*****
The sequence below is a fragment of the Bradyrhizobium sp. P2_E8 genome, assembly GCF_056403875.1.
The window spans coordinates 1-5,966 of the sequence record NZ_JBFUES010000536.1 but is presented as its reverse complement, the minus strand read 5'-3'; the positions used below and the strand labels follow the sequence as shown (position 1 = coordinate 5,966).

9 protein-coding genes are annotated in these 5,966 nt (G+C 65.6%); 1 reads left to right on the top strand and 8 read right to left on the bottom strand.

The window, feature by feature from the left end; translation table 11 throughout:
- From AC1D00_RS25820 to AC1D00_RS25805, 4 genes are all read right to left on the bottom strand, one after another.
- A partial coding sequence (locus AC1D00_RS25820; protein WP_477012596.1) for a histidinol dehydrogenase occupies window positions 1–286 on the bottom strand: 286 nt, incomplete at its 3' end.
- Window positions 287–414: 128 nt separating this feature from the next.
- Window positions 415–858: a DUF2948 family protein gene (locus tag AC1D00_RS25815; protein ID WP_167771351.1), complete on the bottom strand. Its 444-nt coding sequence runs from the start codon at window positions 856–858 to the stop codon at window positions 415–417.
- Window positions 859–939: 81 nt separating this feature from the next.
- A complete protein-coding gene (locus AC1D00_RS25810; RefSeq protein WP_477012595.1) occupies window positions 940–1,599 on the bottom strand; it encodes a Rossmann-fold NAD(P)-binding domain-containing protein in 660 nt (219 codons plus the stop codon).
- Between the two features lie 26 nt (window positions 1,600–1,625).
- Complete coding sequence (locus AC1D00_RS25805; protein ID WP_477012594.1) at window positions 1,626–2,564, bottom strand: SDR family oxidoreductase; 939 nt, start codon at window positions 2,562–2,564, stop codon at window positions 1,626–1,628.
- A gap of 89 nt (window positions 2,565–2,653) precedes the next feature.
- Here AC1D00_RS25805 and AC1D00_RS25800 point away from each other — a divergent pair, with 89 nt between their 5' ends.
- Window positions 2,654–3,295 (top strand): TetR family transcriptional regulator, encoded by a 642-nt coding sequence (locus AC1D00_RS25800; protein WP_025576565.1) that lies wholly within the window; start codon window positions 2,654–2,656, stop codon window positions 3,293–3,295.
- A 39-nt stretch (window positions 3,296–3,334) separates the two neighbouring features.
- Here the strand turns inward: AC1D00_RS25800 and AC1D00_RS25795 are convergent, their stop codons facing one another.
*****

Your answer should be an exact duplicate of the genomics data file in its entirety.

The sequence below is a fragment of the Bradyrhizobium sp. P2_E8 genome, assembly GCF_056403875.1.
The window spans coordinates 1-5,966 of the sequence record NZ_JBFUES010000536.1 but is presented as its reverse complement, the minus strand read 5'-3'; the positions used below and the strand labels follow the sequence as shown (position 1 = coordinate 5,966).

9 protein-coding genes are annotated in these 5,966 nt (G+C 65.6%); 1 reads left to right on the top strand and 8 read right to left on the bottom strand.

The window, feature by feature from the left end; translation table 11 throughout:
- From AC1D00_RS25820 to AC1D00_RS25805, 4 genes are all read right to left on the bottom strand, one after another.
- A partial coding sequence (locus AC1D00_RS25820; protein WP_477012596.1) for a histidinol dehydrogenase occupies window positions 1–286 on the bottom strand: 286 nt, incomplete at its 3' end.
- Window positions 287–414: 128 nt separating this feature from the next.
- Window positions 415–858: a DUF2948 family protein gene (locus tag AC1D00_RS25815; protein ID WP_167771351.1), complete on the bottom strand. Its 444-nt coding sequence runs from the start codon at window positions 856–858 to the stop codon at window positions 415–417.
- Window positions 859–939: 81 nt separating this feature from the next.
- A complete protein-coding gene (locus AC1D00_RS25810; RefSeq protein WP_477012595.1) occupies window positions 940–1,599 on the bottom strand; it encodes a Rossmann-fold NAD(P)-binding domain-containing protein in 660 nt (219 codons plus the stop codon).
- Between the two features lie 26 nt (window positions 1,600–1,625).
- Complete coding sequence (locus AC1D00_RS25805; protein ID WP_477012594.1) at window positions 1,626–2,564, bottom strand: SDR family oxidoreductase; 939 nt, start codon at window positions 2,562–2,564, stop codon at window positions 1,626–1,628.
- A gap of 89 nt (window positions 2,565–2,653) precedes the next feature.
- Here AC1D00_RS25805 and AC1D00_RS25800 point away from each other — a divergent pair, with 89 nt between their 5' ends.
- Window positions 2,654–3,295 (top strand): TetR family transcriptional regulator, encoded by a 642-nt coding sequence (locus AC1D00_RS25800; protein WP_025576565.1) that lies wholly within the window; start codon window positions 2,654–2,656, stop codon window positions 3,293–3,295.
- A 39-nt stretch (window positions 3,296–3,334) separates the two neighbouring features.
- Here the strand turns inward: AC1D00_RS25800 and AC1D00_RS25795 are convergent, their stop codons facing one another.